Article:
Not all aspects of communication with an NSUndoManager need to be performed in the same place, however. We already saw this in the examples earlier in this chapter: setCenterUndoably:, the bottleneck method, knows what method to register with the NSUndoManager, but dragging: knows what a complete gesture is and therefore knows where to place the boundaries of a group. Similarly, it happens that our bottleneck method is the one that called setActionName:, but in real life it will often be some other method that knows best what name should be attached to a particular action. You will thus end up with a single NSUndoManager being bombarded with messages from various places in your code. Indeed, NSUndoManager accomodates exactly this sort of design; this is why it accepts methods describing features of an action before that action is actually registered. Also, NSUndoManager emits many notifications for which you can register, to help tie together operations that are performed at disparate locations in your code.

Then there are the larger architectural questions of how many NSUndoManager objects your app needs and how long each one needs to live. There’s typically nothing wrong with an iOS app having occasional short-lived, short-depth Undo stacks and no Undo the rest of the time. Apple’s SimpleUndo example constructs an app with an Edit interface, where the user makes changes and then taps either Cancel or Save, returning to the main interface. Here, the user can shake to undo what happened during that edit session. And that’s all that’s undoable within this app. If the user taps Edit again, it would make sense to clear the existing Undo stack; there’s no point in letting the user return to an earlier Edit session’s state. If the user switches away to a different view controller, it would make sense to release the NSUndoManager completely and start with a clean slate when we come back; if the user had any intention of undoing, the time to do so was before abandoning this part of the interface.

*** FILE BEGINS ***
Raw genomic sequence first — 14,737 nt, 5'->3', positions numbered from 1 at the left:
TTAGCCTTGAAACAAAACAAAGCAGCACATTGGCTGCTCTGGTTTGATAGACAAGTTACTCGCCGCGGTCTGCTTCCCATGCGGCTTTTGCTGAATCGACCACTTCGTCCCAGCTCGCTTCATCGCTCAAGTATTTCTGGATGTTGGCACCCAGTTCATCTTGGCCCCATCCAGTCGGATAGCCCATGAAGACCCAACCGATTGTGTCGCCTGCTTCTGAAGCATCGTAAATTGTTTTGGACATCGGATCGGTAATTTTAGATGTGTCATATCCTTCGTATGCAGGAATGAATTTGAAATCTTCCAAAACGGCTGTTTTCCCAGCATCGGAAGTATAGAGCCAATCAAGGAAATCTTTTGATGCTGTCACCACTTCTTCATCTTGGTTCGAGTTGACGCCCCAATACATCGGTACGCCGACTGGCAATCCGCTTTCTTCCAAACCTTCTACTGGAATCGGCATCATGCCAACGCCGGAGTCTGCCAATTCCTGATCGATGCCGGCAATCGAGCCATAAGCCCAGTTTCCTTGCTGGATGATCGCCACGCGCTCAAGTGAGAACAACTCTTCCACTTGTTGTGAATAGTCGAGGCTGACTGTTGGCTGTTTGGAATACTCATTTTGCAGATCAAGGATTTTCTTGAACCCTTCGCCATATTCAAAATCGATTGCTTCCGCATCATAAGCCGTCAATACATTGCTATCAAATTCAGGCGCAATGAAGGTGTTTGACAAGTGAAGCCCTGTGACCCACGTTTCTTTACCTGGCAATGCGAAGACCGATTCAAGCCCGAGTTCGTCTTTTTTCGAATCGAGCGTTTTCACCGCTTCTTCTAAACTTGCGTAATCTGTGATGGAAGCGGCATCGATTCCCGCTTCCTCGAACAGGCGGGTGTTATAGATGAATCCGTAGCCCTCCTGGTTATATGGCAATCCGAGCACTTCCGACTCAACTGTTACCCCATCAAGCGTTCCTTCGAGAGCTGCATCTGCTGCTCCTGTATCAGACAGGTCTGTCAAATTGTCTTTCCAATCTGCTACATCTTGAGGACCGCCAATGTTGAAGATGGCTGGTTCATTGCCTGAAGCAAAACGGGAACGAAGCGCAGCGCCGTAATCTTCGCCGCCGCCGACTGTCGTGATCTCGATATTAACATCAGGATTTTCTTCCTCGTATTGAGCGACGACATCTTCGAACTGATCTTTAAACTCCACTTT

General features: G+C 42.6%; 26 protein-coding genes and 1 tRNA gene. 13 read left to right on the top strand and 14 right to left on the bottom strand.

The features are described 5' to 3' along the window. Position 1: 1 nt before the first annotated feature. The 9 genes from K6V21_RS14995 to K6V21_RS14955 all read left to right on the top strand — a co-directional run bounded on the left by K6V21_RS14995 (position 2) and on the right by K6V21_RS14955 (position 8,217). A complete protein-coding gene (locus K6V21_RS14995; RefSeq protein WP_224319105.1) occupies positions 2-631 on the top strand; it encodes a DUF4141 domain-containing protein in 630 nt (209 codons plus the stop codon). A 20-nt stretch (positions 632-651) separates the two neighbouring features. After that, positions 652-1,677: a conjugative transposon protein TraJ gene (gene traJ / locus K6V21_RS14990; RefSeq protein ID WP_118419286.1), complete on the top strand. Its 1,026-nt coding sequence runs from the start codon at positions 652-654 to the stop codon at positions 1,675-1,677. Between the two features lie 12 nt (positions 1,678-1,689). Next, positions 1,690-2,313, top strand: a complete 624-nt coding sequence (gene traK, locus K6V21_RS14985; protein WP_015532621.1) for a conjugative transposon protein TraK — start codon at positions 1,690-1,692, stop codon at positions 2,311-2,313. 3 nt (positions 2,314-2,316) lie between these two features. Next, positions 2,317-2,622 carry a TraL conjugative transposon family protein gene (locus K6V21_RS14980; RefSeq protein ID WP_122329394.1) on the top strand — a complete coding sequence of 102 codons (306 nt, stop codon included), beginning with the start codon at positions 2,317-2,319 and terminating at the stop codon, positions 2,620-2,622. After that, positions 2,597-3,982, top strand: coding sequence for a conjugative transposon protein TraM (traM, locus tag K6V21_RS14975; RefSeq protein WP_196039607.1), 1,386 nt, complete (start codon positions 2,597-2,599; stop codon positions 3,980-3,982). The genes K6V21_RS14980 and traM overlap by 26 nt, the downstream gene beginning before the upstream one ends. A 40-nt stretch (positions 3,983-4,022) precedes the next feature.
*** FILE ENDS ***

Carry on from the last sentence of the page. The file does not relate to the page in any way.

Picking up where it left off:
Your architectural decisions will often be closely tied to the actual functionality and nature of your app. For example, consider again the MyView instance that the user can move, and whose movements the user can undo. Suppose our app has two MyView instances in the same window. In our earlier examples, we’ve implemented Undo at the level of the individual MyView instance. Is this right when there are multiple MyView instances, or should we move the implementation to a higher point in the responder chain that effectively contains them both — for example, to the view controller of whose view they are subviews? There’s no single right answer. It depends on what makes sense for what our app actually does. If these are fairly independent objects, in terms of the app’s functionality and the mental world it creates, then it might make sense to be able to undo a move of either view, independently of the other. But if these are, say, two playing cards in a deck, then obviously it isn’t up to an individual card whether it can be put back into the place it was before; the only undoable card is the most recently moved of all cards.

In a document based-app, the document itself is the natural locus of Undo: as long as the user is working in a document, it’s that document’s state that needs to be undoable and redoable. As I mentioned in Chapter 36, UIDocument has an undo manager (its undoManager property), and you can mark a file as dirty by using it. Instead of calling updateChangeCount:, as we did in that chapter, you register undoable actions with the UIDocument’s undo manager, as in this chapter, and the UIDocument uses this information to know when a file is dirty and needs autosaving. You do not have to use the default NSUndoManager object returned from undoManager; this property is settable, so you can supply your own NSUndoManager subclass if the needs and nature of your document require specialized behaviors. An action can be marked as discardable by sending the NSUndoManager the setActionIsDiscardable: message before registering an action as undoable; the idea, apparently, is that UIDocument might be unable to save the document, and a discardable action is one that can be harmlessly ejected from the stack.

For more about the NSUndoManager class and how to use it, read Apple’s Undo Architecture as well as the documentation for the class itself.